If you have ever developed web applications, you are probably aware that it can oftentimes be a tedious task. To help ease this problem, some languages have turned to web application frameworks such as Ruby on Rails or Java's Spring Framework to handle some of the basic building blocks common to all web applications, leaving the programmer to concentrate on the more interesting aspects.
Nearly every language has at least one — and in many instances quite a few — frameworks, and Python is no exception. Built upon the Python language, Django is the standard web application framework used by Python developers who want to build for the Web on the fly.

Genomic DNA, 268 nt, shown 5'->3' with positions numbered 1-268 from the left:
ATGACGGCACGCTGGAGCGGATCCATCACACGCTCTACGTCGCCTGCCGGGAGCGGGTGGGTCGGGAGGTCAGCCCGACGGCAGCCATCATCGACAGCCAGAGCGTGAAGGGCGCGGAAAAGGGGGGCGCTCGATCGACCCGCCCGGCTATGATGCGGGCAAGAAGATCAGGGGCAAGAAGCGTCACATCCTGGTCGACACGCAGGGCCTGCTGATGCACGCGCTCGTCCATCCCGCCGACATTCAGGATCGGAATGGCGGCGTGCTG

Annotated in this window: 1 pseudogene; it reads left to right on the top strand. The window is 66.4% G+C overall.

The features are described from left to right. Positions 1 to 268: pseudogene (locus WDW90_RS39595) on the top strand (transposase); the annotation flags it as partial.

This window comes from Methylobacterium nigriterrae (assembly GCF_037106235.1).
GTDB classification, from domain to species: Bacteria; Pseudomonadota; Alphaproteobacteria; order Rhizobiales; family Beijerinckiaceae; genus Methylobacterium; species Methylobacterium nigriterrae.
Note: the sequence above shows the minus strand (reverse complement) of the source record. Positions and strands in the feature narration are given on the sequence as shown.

You do not need to know web development to read this chapter, but it will certainly make things easier. At the bare minimum you should have a solid understanding of procedural programming, and be comfortable working with decision making (
if statements and loops), as well as data storage through lists and hashes. If not, it might be worth going back and reviewing the previous chapters in this book.
In this chapter you learn:
To define what a framework is and explain why you would use one
To install the latest version of Django
To explain what the MVC/MTV Architecture is
To create views and templates in Django
To incorporate databases into your Django web applications
Earlier I bandied about the term web application framework without really explaining what one was. ...